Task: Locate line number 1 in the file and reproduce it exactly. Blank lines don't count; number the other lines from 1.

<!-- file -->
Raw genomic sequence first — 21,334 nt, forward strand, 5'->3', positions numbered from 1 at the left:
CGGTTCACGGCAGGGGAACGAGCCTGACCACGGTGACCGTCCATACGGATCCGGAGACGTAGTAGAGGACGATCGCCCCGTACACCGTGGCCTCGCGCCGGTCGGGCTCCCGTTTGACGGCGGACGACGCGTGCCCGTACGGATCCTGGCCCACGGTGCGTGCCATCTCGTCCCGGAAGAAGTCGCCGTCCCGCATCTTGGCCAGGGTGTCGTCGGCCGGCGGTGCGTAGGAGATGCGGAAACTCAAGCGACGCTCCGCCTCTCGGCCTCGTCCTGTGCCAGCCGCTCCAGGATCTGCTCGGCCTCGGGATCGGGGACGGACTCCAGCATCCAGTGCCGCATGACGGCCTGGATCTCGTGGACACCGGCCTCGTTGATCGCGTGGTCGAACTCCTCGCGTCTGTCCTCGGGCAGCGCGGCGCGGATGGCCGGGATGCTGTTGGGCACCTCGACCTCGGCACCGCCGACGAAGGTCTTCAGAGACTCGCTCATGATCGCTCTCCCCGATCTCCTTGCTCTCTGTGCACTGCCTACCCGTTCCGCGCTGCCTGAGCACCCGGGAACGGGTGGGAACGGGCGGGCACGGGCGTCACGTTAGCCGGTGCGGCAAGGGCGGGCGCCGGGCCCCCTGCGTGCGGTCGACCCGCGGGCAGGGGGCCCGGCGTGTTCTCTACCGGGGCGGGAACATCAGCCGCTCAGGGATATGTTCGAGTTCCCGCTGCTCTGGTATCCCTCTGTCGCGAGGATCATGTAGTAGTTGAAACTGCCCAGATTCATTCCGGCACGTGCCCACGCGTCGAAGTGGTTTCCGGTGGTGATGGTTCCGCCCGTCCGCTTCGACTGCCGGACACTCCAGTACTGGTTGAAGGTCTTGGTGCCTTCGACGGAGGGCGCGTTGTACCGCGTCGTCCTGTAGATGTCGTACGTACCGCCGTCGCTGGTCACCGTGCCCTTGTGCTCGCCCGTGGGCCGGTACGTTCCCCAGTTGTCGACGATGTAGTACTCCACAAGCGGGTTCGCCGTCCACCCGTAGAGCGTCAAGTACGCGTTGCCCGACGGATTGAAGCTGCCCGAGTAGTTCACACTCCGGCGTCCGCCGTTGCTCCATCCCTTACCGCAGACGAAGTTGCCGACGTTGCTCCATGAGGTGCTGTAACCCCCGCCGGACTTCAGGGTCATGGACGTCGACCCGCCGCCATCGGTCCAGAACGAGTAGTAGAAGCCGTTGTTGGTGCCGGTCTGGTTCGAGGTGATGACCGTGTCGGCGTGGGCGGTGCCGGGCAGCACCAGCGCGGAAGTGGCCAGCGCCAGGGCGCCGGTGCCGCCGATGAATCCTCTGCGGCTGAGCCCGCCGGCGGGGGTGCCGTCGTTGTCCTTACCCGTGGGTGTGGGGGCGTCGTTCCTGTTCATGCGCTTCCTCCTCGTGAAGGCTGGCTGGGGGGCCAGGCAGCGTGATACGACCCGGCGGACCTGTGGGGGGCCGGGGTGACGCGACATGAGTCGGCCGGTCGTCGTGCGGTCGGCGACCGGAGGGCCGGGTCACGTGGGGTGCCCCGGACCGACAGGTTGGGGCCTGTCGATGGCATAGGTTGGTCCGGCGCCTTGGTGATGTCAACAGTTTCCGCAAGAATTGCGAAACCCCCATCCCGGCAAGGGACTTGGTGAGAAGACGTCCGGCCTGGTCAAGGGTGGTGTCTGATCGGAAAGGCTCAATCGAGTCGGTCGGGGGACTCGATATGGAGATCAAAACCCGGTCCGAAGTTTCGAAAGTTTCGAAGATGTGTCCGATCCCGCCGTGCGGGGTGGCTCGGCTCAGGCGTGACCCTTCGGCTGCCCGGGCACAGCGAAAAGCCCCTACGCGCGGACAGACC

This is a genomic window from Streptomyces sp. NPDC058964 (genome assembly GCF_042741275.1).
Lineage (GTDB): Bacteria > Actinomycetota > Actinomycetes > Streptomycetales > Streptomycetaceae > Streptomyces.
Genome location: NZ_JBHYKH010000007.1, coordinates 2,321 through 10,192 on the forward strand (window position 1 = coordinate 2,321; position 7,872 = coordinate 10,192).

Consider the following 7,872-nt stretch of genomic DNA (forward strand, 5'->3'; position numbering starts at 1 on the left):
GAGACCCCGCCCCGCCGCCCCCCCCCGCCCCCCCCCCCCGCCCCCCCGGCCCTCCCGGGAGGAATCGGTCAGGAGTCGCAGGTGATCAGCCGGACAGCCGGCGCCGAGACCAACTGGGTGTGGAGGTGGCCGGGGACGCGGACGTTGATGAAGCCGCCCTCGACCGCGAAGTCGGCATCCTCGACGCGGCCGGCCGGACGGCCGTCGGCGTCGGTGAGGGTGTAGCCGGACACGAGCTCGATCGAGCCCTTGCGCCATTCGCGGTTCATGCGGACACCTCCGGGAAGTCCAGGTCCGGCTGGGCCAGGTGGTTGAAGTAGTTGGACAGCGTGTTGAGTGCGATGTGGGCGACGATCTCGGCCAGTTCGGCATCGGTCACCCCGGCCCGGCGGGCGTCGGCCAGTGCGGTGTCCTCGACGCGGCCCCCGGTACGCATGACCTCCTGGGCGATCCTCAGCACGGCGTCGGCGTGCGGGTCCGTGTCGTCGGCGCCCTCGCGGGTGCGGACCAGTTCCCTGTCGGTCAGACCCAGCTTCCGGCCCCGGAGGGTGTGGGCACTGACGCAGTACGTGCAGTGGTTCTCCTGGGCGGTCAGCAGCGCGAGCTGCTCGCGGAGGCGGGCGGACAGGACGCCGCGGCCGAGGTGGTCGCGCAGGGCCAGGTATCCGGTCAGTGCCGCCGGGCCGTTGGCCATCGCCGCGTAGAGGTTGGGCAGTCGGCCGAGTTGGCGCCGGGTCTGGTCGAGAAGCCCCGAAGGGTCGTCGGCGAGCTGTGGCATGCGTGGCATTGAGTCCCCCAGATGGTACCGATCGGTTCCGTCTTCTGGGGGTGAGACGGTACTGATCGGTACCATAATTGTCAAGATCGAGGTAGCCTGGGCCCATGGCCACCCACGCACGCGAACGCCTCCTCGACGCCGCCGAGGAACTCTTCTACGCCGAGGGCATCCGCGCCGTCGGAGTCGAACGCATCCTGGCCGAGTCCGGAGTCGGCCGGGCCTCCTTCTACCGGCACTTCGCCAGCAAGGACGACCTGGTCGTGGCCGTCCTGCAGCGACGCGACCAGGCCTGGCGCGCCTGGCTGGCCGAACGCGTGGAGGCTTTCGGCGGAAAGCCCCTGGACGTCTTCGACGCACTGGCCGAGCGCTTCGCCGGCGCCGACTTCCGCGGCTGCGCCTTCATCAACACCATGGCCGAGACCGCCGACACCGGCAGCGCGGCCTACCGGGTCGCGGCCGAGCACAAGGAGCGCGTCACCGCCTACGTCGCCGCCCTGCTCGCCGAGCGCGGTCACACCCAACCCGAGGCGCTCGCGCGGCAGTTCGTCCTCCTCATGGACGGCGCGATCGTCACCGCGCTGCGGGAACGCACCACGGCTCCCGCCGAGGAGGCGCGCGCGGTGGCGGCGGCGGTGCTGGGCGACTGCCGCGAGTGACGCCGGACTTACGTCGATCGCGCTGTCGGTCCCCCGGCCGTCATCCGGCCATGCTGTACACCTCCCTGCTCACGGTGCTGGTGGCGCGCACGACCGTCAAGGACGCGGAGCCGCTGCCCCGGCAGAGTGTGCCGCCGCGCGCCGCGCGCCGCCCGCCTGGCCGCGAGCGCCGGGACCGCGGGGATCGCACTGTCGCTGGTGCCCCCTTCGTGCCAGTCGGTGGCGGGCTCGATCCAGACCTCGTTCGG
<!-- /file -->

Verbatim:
Raw genomic sequence first — 21,334 nt, forward strand, 5'->3', positions numbered from 1 at the left: